bodily states are utterly contrasted; unions, it is a paradox or a contradicthey cannot be compared, they have tion. We understand union in the nothing in common except the most sense of local connection; here is a general of all attributes, degree and union where local connection is irreleorder in time; when engaged with one vant, unsuitable, contradictory, for we we must be oblivious with all that dis- cannot think of mind without putting tinguishes the other. When I am ourselves out of the world of place. studying a brain and nerve communi. When, as in pure feeling-pleasure or cating, I am engrossed with properties pain-we change to the subject attitude exclusively belonging to the object or from the object attitude, we have undermaterial world ; I am at that moment gone a change not to be expressed by (except by very rapid transitions or place; the fact is not properly described alternations) unable to conceive a truly by the transition from the external to the mental fact, my truly mental conscious internal, for that is still a change in the ness. Our mental experience, our feel. region of the extended. The only adeings and thoughts, have no extension, quate expression is a change of state: no place, no form or outline, no me- à change from the state of the extended chanical division of parts; and we are cognition to a state of unextended cogincapable of attending to anything nition. By various theologians, heaven mental until we shut off the view of has been spoken of as not a place, but a all tbat. Walking in the country in state ; and this is the only phrase that I spring, our mind is occupied with the can find suitable to describe the vast, foliage, the bloom, and the grassy meads, though familiar and easy, transition all purely objective things; we are sud- from the material or extended, to the denly and strongly arrested by the odor immaterial or unextended side of the of the May-blossom; we give way for a universe of being. moment to the sensation of sweetness; When, therefore, we talk of incorpofor that moment the objective regards rating mind with brain, we must be held cease; we think of nothing extended; as speaking under an important reserve we are in a state where extension has or qualification. Asserting the union in no footing; there is, to us, place no the strongest manner, we must yet delonger. Such states are of short dura- prive it of the almost invincible association, mere fits, glimpses; they are con- tion of union in place. An extended stantly shifted and alternated with object organism is the condition of our passing states, but while they last and have their into a state where there is no extension. fall power we are in a different world; A human being is an extended and the material world is blotted out, material thing, attached to which is the eclipsed, for the instant unthinkable. power of becoming alive to feeling and These subject-moments are studied to thought, the extreme remove from all advantage in bursts of intense pleasure, that is material; a condition of trance or intense pain, in fits of engrossed re- wherein, while it lasts, the material flection, especially reflection upon men- drops out of view—so much so, that we • tal facts; but they are seldom sustained have not the power to represent the two in purity beyond a very short interval; extremes as lying side by side, as conwe are constantly returning to the tainer and contained, or in any other object side of things to the world mode of local conjunction. The conwhere extension and place have their dition of our existing thoroughly in the being.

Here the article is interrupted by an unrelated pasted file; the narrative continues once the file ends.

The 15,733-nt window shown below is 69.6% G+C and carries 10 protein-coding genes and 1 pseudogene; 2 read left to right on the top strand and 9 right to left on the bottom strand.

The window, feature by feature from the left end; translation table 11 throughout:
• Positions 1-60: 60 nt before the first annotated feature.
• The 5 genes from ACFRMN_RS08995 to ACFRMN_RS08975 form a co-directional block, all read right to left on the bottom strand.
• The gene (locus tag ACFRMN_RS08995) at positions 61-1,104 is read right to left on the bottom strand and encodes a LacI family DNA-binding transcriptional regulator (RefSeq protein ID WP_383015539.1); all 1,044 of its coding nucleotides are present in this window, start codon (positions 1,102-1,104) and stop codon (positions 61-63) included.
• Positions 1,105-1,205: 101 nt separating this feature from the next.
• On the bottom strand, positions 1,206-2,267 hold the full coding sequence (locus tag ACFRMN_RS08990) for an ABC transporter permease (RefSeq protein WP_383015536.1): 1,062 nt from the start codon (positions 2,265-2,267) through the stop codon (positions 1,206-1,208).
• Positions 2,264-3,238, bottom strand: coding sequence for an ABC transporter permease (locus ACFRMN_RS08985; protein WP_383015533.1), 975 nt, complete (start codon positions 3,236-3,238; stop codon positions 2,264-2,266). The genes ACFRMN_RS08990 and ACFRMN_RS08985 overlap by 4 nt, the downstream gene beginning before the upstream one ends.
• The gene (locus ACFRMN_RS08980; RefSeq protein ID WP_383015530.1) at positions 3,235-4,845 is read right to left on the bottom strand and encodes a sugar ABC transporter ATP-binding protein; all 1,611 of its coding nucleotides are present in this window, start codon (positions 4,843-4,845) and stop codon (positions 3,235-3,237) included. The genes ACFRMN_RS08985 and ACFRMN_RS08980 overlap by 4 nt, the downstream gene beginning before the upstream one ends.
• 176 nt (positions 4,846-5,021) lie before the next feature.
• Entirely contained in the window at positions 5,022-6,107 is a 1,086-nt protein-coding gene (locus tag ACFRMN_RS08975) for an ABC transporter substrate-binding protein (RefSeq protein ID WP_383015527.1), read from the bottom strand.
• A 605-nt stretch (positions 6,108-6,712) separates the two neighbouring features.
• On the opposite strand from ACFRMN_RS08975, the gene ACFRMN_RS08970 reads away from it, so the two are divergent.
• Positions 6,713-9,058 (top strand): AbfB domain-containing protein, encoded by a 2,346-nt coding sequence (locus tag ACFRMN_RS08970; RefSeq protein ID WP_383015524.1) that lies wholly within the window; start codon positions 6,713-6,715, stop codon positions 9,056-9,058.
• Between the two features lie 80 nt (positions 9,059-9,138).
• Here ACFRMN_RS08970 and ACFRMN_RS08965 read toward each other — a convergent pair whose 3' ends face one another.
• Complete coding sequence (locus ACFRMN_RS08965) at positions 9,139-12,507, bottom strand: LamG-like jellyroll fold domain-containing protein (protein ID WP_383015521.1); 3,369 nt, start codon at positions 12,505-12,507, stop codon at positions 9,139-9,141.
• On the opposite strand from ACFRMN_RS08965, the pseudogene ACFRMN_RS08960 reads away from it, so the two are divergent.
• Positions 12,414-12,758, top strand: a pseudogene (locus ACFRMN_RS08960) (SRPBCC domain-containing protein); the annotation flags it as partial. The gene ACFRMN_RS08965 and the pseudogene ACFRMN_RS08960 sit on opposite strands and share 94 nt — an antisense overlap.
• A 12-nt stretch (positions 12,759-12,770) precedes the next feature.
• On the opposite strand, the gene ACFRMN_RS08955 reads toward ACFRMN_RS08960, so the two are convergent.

one, is the momentary eclipse or extincThis, then, as it appears to me, is the tion of the other. only real difficulty of the physical and The only mode of union that is not mental relationship. There is an alli- contradictory is the union of close sucance with matter, with the object, or ex- cession in time; or of position in a contended world; but the thing allied, the tinued thread of conscious life. We are mind proper, has itself no extension, and entitled to say that the same being is, by cannot be joined in local union. Now, alternate fits, object and subject, under we have no form of language, no familiar extended and under unextended conanalogy, suited to this unique conjunc- sciousness; and that without the extion; in comparison with all ordinary tended consciousness the unextended